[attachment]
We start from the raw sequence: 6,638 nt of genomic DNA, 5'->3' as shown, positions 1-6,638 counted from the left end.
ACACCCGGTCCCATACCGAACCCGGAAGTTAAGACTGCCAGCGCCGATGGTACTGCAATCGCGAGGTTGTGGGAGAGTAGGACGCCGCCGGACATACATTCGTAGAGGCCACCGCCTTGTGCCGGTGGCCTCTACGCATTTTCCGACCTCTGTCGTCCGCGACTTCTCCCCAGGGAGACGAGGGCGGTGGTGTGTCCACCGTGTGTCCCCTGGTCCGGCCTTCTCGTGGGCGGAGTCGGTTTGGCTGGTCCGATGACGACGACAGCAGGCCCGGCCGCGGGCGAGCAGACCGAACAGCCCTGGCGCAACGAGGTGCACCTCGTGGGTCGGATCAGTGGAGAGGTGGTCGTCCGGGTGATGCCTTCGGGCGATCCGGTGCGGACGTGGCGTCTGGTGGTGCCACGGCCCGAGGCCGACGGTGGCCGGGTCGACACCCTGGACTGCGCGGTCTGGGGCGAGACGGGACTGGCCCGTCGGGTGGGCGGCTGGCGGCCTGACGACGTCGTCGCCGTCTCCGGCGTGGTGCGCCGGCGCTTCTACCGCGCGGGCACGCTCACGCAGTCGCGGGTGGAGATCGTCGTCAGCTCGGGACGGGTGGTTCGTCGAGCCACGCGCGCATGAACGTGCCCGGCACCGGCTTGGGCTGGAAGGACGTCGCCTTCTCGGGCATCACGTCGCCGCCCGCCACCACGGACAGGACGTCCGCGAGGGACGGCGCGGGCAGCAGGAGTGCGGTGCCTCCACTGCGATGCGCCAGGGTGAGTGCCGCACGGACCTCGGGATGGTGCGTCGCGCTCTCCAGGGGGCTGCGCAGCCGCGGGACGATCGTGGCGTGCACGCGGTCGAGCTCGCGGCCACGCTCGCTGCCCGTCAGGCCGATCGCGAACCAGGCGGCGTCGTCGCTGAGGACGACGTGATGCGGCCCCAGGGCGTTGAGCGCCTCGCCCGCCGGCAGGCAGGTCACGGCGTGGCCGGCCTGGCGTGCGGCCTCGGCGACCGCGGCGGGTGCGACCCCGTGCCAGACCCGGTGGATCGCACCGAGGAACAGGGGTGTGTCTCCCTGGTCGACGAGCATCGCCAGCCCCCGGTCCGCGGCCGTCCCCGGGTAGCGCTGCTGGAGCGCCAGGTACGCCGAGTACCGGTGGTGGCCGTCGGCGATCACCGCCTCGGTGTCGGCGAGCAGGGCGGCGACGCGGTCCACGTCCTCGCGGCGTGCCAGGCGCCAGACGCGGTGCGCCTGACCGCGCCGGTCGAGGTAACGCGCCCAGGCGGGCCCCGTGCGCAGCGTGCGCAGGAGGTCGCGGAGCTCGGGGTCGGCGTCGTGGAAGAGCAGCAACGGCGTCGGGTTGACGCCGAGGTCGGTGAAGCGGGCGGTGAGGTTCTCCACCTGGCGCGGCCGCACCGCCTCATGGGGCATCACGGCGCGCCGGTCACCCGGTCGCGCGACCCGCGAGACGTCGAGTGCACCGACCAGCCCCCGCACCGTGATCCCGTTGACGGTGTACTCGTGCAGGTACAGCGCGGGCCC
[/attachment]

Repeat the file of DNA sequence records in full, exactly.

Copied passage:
We start from the raw sequence: 6,638 nt of genomic DNA, 5'->3' as shown, positions 1-6,638 counted from the left end.
ACACCCGGTCCCATACCGAACCCGGAAGTTAAGACTGCCAGCGCCGATGGTACTGCAATCGCGAGGTTGTGGGAGAGTAGGACGCCGCCGGACATACATTCGTAGAGGCCACCGCCTTGTGCCGGTGGCCTCTACGCATTTTCCGACCTCTGTCGTCCGCGACTTCTCCCCAGGGAGACGAGGGCGGTGGTGTGTCCACCGTGTGTCCCCTGGTCCGGCCTTCTCGTGGGCGGAGTCGGTTTGGCTGGTCCGATGACGACGACAGCAGGCCCGGCCGCGGGCGAGCAGACCGAACAGCCCTGGCGCAACGAGGTGCACCTCGTGGGTCGGATCAGTGGAGAGGTGGTCGTCCGGGTGATGCCTTCGGGCGATCCGGTGCGGACGTGGCGTCTGGTGGTGCCACGGCCCGAGGCCGACGGTGGCCGGGTCGACACCCTGGACTGCGCGGTCTGGGGCGAGACGGGACTGGCCCGTCGGGTGGGCGGCTGGCGGCCTGACGACGTCGTCGCCGTCTCCGGCGTGGTGCGCCGGCGCTTCTACCGCGCGGGCACGCTCACGCAGTCGCGGGTGGAGATCGTCGTCAGCTCGGGACGGGTGGTTCGTCGAGCCACGCGCGCATGAACGTGCCCGGCACCGGCTTGGGCTGGAAGGACGTCGCCTTCTCGGGCATCACGTCGCCGCCCGCCACCACGGACAGGACGTCCGCGAGGGACGGCGCGGGCAGCAGGAGTGCGGTGCCTCCACTGCGATGCGCCAGGGTGAGTGCCGCACGGACCTCGGGATGGTGCGTCGCGCTCTCCAGGGGGCTGCGCAGCCGCGGGACGATCGTGGCGTGCACGCGGTCGAGCTCGCGGCCACGCTCGCTGCCCGTCAGGCCGATCGCGAACCAGGCGGCGTCGTCGCTGAGGACGACGTGATGCGGCCCCAGGGCGTTGAGCGCCTCGCCCGCCGGCAGGCAGGTCACGGCGTGGCCGGCCTGGCGTGCGGCCTCGGCGACCGCGGCGGGTGCGACCCCGTGCCAGACCCGGTGGATCGCACCGAGGAACAGGGGTGTGTCTCCCTGGTCGACGAGCATCGCCAGCCCCCGGTCCGCGGCCGTCCCCGGGTAGCGCTGCTGGAGCGCCAGGTACGCCGAGTACCGGTGGTGGCCGTCGGCGATCACCGCCTCGGTGTCGGCGAGCAGGGCGGCGACGCGGTCCACGTCCTCGCGGCGTGCCAGGCGCCAGACGCGGTGCGCCTGACCGCGCCGGTCGAGGTAACGCGCCCAGGCGGGCCCCGTGCGCAGCGTGCGCAGGAGGTCGCGGAGCTCGGGGTCGGCGTCGTGGAAGAGCAGCAACGGCGTCGGGTTGACGCCGAGGTCGGTGAAGCGGGCGGTGAGGTTCTCCACCTGGCGCGGCCGCACCGCCTCATGGGGCATCACGGCGCGCCGGTCACCCGGTCGCGCGACCCGCGAGACGTCGAGTGCACCGACCAGCCCCCGCACCGTGATCCCGTTGACGGTGTACTCGTGCAGGTACAGCGCGGGCCC